by Jennifer Collins
Everyone knows that annoying feeling when a store employee constantly pesters you to apply for a store credit card. What is that one question you dread to hear? Suddenly you hear the overly sweet voice ask, “Did you know you could save 15% today by simply applying for an in-store credit card?”
It’s an annoying question. Logically, you know they are obligated to ask you. Knowing they are obligated to ask doesn’t make you less frustrated that they do ask though. Let me tell you a secret. We hate asking you if you would like to apply for an in-store credit card. It seems like 99.9% of people turn us down, and they may even be grumpy about it.
Speaking as a person who once worked in the J. C. Penney shoe department, it is possible to get gullible customers to apply for the interest-heavy card, and there are perks for the sales associate such as a “jeans day” (a day where you can dress down from dresses, skirts, and slacks to nice denim pants) and a possible commission. I received a $2 commission for every approved credit card application I had. I remember when the manager over my entire store came down to shake my hand because they had never had so many credit card applications from any associate in the shoe department. There are things you can do to get people to apply. Here are my tips to ensure an application.
1. Call up all of your friends who are about to turn 18 or who have recently turned 18. Why do I say this? Mostly because 18-year-olds are gullible; they want the freedom to be an adult and a store credit card seems like a harmless idea. They want to help out a friend who needs to meet a quota of applications in order to not have to dress in business casual (not black tie or formal, but nice slacks, dresses, skirts, the torturous panty hose) on a Chief’s game Sunday. Also, you can fill in their information from over the phone because they do not actually need to be present to apply. Warn them about the interest, warn them to pay it off the first month…Don’t just let them sign up without telling them that spending more than they have will add up and possibly hurt their credit when they are older.
2. Use a southern accent when you ask.
For some reason, unknown to me, I have found that people are more likely to respond positively if you use a southern accent. Maybe they think you are legitimately new to the area and want to help a girl out. Maybe you just sound charming. I do not know why maybe it is the drawled out “y’alls” but people like a good southern accent. Personally, I find southern accents to be comforting, the long, drawn out words, like trying to pour molasses or honey.
3. Explain why you need the applications.
I found that people were incredibly understanding of my honesty. They seemed to understand that I really wanted to wear denim to work, and they were more likely to apply than if I were pushy. Only do this if you are getting closer to your deadline.
4. Don’t waste time on couples.
I had more trouble getting couples to apply than I did with the single shopper (specifically women). Men are more likely to say no. NEVER try to flirt your way into getting an application, there are creepy people out in this world and you do not want to find yourself with a new, overly friendly, stalker.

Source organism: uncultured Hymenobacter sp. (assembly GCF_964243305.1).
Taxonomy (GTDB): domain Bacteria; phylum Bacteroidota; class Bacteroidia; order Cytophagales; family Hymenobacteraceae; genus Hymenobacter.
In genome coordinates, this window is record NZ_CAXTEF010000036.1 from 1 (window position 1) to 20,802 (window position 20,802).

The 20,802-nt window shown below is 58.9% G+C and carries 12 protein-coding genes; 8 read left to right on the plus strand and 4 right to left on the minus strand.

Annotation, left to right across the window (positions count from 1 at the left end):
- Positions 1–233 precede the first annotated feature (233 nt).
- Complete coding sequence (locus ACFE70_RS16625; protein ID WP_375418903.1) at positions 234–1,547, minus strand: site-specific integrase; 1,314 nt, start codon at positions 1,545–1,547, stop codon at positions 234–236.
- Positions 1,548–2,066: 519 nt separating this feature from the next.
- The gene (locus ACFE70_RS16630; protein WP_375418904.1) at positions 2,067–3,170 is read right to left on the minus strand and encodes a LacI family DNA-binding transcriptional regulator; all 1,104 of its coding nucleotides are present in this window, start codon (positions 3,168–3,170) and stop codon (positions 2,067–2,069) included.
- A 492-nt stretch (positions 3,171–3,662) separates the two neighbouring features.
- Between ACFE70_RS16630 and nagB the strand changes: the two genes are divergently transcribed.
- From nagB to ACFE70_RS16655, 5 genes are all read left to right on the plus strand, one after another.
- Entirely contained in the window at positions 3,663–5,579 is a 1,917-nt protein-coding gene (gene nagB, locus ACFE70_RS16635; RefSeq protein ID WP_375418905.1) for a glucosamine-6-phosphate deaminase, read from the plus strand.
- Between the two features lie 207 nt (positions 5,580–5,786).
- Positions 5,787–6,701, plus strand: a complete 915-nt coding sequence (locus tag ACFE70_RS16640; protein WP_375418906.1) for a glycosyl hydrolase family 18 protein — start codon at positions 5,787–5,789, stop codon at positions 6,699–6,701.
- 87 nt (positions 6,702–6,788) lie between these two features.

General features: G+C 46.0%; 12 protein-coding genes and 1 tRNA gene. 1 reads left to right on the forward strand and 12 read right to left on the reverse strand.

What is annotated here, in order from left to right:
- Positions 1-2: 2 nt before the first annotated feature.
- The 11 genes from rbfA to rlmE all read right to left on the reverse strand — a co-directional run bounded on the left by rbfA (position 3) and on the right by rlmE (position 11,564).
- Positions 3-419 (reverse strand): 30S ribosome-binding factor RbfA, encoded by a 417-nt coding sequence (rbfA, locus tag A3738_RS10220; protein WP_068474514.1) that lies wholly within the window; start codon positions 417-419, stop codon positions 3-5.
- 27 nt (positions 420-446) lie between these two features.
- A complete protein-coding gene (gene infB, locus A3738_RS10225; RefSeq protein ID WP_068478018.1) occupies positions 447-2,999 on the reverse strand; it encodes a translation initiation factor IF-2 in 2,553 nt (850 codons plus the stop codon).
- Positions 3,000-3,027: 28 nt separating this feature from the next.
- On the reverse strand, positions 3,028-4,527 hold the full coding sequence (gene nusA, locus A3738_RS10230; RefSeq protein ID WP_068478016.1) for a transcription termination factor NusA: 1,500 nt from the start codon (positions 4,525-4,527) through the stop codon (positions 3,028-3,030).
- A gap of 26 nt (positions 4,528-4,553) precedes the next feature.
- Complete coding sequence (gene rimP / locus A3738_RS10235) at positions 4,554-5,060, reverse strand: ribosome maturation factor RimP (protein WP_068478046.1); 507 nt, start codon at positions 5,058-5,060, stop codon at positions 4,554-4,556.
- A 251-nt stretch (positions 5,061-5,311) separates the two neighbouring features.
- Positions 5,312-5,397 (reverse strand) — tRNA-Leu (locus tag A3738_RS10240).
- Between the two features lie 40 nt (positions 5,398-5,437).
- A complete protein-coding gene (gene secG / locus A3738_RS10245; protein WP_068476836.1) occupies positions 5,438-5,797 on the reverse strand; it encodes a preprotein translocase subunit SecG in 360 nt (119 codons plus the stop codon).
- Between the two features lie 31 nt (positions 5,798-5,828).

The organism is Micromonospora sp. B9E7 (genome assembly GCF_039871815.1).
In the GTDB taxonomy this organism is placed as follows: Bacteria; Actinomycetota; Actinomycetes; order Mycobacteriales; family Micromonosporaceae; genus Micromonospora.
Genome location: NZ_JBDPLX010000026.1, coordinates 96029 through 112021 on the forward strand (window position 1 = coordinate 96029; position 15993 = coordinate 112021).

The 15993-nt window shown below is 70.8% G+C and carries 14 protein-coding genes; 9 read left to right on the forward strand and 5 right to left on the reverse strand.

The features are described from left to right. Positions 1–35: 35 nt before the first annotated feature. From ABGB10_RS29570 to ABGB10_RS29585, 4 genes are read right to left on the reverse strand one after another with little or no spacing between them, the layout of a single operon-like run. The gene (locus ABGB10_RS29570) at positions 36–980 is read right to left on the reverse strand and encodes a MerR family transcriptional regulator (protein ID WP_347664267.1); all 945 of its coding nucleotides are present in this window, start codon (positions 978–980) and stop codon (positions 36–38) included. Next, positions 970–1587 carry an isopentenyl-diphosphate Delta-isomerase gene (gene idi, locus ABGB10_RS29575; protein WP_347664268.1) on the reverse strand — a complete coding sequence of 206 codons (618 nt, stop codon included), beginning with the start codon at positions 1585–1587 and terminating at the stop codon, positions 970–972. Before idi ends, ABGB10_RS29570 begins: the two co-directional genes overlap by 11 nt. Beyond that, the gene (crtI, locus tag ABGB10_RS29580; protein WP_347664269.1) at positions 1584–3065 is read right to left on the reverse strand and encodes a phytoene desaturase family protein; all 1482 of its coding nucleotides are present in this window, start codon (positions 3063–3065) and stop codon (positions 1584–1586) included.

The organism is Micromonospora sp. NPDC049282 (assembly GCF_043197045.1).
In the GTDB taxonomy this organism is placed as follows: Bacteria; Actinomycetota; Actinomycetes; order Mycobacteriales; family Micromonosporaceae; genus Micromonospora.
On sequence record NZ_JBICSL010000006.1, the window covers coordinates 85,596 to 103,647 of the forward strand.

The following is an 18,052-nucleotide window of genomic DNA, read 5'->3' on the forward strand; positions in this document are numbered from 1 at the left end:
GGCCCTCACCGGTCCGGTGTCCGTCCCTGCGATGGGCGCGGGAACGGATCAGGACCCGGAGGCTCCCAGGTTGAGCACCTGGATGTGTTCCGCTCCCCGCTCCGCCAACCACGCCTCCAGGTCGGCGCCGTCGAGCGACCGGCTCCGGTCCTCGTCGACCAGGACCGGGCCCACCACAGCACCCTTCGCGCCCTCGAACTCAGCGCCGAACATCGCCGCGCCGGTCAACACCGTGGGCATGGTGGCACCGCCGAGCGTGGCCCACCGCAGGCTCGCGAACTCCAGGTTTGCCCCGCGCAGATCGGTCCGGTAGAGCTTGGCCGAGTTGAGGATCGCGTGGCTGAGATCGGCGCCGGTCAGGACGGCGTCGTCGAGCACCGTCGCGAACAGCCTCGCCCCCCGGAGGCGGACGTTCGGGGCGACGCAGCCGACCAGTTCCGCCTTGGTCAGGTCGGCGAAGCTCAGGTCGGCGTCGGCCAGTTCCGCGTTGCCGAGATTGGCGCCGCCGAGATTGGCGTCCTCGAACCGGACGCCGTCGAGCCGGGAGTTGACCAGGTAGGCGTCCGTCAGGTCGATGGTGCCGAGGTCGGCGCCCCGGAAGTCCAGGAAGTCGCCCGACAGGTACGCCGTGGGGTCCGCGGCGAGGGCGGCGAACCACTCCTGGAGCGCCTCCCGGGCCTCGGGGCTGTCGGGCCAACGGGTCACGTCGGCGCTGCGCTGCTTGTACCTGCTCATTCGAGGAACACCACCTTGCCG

5. Always be respectful.
Sure it is common sense, but do not forget your “Yes, sirs” or “Yes, ma’ams”. Respect shows that you value your customer and they can hear that in the way you address them, speak to them, AND IN YOUR BODY LANGUAGE.
6. LAST RESORT: Offer an additional discount.
You can tell the person is iffy, you can tell they want the discount but are about to say no. Tell them you will give them your associate discount of however many percent off. I remember a middle-aged woman shopping alone, I could see she was thinking it over really well but was about to say no. I offered my associate discount of 25% instead of the 15% if she’d apply and I had her hook, line, and sinker. I rang up her purchase under a different associate’s name for the commission on the sale, which was less than a dollar compared to my $2 commission. I know that sounded a little shady but due to the fact that I didn’t take credit for the sale of the shoes it was mostly ethical if not completely ethical (at least I was not talked to or fired over it). It sounds like only a little difference but when you are making 25 cents per pair of shoes sold versus a $2 credit card commission it does add up in your favor.
Getting someone to apply for a credit card is NOT rocket science, but it does take people skills and knowing your target audience; your targets are people who do not realize how sky-high the interest rate on the card is. Generally you give your customer a brochure which outlines the interest rate and other necessary items, but you may want to remind them that it is better to pay it off the first month before the store starts tacking on interest. Some stores even allow you to pay off the card at the register immediately following the purchase.